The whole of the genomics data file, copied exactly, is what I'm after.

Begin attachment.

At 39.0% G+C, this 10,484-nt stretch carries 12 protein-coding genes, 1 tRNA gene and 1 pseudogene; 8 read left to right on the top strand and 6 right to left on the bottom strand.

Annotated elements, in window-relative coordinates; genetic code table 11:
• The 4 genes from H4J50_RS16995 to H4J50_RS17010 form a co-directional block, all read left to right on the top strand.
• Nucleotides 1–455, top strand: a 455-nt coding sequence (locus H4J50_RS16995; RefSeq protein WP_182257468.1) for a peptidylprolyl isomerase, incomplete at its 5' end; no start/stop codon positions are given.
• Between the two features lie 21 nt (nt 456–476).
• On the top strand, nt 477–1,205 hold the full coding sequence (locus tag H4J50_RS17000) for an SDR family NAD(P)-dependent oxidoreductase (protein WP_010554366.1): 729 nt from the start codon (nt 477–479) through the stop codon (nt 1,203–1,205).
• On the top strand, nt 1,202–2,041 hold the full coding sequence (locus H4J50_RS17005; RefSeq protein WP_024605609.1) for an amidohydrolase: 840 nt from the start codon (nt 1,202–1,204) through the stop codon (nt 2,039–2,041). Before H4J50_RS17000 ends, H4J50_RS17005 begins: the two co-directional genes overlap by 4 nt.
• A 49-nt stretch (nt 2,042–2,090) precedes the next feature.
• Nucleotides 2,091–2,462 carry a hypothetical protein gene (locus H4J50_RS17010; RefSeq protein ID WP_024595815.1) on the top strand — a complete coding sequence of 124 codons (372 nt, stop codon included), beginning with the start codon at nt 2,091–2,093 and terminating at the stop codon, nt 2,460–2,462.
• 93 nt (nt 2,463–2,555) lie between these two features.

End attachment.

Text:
At 39.0% G+C, this 10,484-nt stretch carries 12 protein-coding genes, 1 tRNA gene and 1 pseudogene; 8 read left to right on the top strand and 6 right to left on the bottom strand.

Annotated elements, in window-relative coordinates; genetic code table 11:
• The 4 genes from H4J50_RS16995 to H4J50_RS17010 form a co-directional block, all read left to right on the top strand.
• Nucleotides 1–455, top strand: a 455-nt coding sequence (locus H4J50_RS16995; RefSeq protein WP_182257468.1) for a peptidylprolyl isomerase, incomplete at its 5' end; no start/stop codon positions are given.
• Between the two features lie 21 nt (nt 456–476).
• On the top strand, nt 477–1,205 hold the full coding sequence (locus tag H4J50_RS17000) for an SDR family NAD(P)-dependent oxidoreductase (protein WP_010554366.1): 729 nt from the start codon (nt 477–479) through the stop codon (nt 1,203–1,205).
• On the top strand, nt 1,202–2,041 hold the full coding sequence (locus H4J50_RS17005; RefSeq protein WP_024605609.1) for an amidohydrolase: 840 nt from the start codon (nt 1,202–1,204) through the stop codon (nt 2,039–2,041). Before H4J50_RS17000 ends, H4J50_RS17005 begins: the two co-directional genes overlap by 4 nt.
• A 49-nt stretch (nt 2,042–2,090) precedes the next feature.
• Nucleotides 2,091–2,462 carry a hypothetical protein gene (locus H4J50_RS17010; RefSeq protein ID WP_024595815.1) on the top strand — a complete coding sequence of 124 codons (372 nt, stop codon included), beginning with the start codon at nt 2,091–2,093 and terminating at the stop codon, nt 2,460–2,462.
• 93 nt (nt 2,463–2,555) lie between these two features.